De Soto says that extralegal, informal economies are a movement of ordinary people bunched together, stranded in the no-man's land between localized and globalized production, trying to make a living in all sorts of informal ways. These people cannot return to traditional forms of production because these traditional forms are collapsing, but they are also unable to enter the legal economy due to systemic constraints. Bouazizi and his fellow self-immolators were operating in the market; but for small informal entrepreneurs like them, their market is limited to extralegal activity.

After two years of interviews with surviving self-immolators as well as with the families of those who died, de Soto has no doubt that the region's extralegal entrepreneurs are well aware of what they are missing. Time and time again they have listed specific ways in which regulations or corruption prevented them from simply doing business.

The potency of the extralegal economy, however, lies not in these individuals acting alone, but together. What these diverse groups of informals have in common is that they are all fleeing exhausted, traditional systems of production operating on a local scale and often based on a feudal, tribal, patrimonial, or communal arrangement. The result is hundreds of millions of people moving en masse toward market systems in which progress reaped from dividing labor on a large scale outstrips the productive capacity of the old regime. But when these refugees arrive at the frontier of the rule of law, they often find the border closed to them and their dreams.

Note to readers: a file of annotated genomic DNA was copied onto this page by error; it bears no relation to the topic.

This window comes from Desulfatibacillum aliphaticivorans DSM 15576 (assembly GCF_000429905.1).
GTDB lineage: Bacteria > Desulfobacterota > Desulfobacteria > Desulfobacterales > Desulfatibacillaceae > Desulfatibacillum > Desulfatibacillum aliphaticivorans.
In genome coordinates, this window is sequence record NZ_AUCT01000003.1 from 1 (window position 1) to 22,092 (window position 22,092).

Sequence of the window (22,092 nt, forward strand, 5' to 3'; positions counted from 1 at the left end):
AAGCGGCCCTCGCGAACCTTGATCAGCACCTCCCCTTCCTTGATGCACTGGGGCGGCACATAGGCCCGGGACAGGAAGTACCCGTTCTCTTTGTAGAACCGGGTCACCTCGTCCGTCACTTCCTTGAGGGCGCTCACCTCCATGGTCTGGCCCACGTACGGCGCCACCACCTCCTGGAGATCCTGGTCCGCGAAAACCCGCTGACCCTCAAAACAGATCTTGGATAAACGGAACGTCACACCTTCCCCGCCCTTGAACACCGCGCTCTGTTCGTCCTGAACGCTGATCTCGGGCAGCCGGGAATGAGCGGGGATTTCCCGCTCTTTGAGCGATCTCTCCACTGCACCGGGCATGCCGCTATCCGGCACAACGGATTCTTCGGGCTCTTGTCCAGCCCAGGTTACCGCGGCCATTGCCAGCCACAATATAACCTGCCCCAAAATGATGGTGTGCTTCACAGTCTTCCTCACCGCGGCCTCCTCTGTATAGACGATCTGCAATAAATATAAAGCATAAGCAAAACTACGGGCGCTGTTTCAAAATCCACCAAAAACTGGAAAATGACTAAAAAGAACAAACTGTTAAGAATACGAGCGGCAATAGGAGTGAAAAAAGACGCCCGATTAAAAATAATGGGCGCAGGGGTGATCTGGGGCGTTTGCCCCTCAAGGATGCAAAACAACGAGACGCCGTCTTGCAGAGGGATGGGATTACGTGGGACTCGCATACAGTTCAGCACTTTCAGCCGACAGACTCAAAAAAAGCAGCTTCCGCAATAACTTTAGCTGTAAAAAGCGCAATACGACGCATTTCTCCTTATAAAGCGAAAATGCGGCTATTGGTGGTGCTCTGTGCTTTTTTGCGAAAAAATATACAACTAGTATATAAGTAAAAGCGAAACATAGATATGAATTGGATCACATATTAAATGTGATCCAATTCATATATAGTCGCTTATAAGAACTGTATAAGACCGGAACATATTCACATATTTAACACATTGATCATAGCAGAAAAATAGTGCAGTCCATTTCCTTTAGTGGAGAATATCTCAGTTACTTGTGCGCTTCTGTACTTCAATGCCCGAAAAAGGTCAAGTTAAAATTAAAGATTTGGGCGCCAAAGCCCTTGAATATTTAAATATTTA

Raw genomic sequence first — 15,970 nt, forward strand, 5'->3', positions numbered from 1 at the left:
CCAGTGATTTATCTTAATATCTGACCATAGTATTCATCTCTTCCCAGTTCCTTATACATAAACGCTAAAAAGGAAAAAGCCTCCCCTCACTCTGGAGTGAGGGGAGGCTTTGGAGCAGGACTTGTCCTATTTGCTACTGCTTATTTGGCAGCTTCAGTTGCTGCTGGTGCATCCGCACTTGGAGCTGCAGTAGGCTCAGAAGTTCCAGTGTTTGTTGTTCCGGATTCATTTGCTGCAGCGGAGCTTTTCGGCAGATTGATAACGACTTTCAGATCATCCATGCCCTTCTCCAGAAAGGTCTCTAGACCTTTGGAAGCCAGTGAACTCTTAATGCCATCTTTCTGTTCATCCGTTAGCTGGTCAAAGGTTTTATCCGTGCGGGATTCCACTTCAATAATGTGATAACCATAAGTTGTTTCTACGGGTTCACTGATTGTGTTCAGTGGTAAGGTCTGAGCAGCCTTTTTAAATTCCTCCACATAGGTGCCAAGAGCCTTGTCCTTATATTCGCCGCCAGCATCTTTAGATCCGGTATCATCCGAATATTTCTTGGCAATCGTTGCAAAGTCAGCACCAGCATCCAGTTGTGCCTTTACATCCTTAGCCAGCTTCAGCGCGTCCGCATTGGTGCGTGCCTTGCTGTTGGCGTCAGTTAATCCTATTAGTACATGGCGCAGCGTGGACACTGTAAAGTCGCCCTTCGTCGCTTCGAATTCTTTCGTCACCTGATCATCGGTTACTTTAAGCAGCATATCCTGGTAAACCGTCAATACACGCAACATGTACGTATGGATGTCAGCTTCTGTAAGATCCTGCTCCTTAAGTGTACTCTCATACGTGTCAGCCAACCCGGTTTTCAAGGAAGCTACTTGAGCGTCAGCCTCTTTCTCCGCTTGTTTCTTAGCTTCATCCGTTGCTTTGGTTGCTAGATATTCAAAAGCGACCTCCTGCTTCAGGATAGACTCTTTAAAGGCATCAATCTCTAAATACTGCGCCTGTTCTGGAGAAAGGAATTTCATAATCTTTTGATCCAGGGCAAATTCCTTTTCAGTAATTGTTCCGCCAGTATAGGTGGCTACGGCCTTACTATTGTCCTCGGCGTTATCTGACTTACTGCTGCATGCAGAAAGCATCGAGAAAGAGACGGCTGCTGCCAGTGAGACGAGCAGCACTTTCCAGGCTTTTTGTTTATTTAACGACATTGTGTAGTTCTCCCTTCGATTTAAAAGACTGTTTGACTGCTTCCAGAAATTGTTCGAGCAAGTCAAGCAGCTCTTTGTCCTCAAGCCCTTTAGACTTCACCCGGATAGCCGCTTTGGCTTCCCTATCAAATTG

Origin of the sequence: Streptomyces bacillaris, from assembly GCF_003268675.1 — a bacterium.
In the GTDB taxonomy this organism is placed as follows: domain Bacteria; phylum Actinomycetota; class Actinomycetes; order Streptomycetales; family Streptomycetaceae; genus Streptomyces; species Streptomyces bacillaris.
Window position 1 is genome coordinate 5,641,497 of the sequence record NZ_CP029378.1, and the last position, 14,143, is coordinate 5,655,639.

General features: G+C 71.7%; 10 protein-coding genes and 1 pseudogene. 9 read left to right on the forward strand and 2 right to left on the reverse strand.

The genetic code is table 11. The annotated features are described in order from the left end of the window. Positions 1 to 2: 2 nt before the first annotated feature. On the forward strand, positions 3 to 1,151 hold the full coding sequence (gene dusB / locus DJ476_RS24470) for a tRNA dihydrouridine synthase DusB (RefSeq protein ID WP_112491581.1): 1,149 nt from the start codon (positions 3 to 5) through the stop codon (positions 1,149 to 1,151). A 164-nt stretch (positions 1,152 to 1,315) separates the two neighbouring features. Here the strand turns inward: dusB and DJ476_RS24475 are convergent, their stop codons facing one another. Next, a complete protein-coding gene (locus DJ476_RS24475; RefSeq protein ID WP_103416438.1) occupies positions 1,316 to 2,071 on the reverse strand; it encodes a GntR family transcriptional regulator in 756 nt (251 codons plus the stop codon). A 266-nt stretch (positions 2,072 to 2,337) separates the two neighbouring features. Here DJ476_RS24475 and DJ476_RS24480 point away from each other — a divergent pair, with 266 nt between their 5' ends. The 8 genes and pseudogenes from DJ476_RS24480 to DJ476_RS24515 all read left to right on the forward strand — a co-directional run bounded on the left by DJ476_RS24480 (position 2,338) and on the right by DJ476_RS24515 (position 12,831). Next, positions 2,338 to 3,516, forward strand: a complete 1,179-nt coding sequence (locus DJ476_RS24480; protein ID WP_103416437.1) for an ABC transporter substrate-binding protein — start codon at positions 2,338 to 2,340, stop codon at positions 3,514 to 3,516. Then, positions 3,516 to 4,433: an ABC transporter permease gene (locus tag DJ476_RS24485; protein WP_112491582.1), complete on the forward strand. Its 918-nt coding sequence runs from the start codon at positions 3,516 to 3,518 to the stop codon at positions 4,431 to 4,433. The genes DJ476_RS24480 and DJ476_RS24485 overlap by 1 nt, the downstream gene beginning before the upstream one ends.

The Poor Have Developed Informal Systems to Survive

Still, the excluded poor want the legal tools of development so badly they have invented pale and flawed versions themselves. They cope by devising their own solutions. They come up with "informal" ways of documenting things that blend customary practice with modern ingenuity. These documents are sometimes very sophisticated. These informal structures guide how the poor live, work, and do business, obtain essential services such as education, water and energy, and protect and police their communities. For instance, the poor create informal, but locally accepted, means of adjudicating property, documenting transactions, guaranteeing and obtaining credit, creating business associations, dividing labor, and verifying identity.

They operate not within the law, but outside it. That is why they are called informals. They enter into informal labor contracts, run unregistered businesses, and often occupy land to which they have no formal rights.

The poor sometimes choose to operate informally because formal institutions are dysfunctional or corrupt. Informal institutions can leave the poor vulnerable to corruption, exploitation, bureaucratic meddling, the strong arm of the law, and criminals. Economic transactions remain unpredictable, insecure, and limited. Informality is therefore unlikely to be a springboard for development. It provides few opportunities for economic growth and limited revenue for public investment in essential services--such as health, education, infrastructure, and justice--that would benefit the poor.

However hard they work, these self-employed workers, casual day laborers, and industrial outworkers cannot escape poverty. They have basic rights and protections in theory, but not in practice. They do not benefit from labor laws and collective-bargaining arrangements, because their employment relationship is unclear. They suffer inferior working conditions and job insecurity. They are typically denied access to state or employer benefits and social security. De Soto believes that recognition and enforcement of the rights of individual workers and of their organizations is critical for breaking the cycle of poverty.

As Hernando de Soto says,

"It's not so much that people are breaking the laws, but that the laws are breaking them."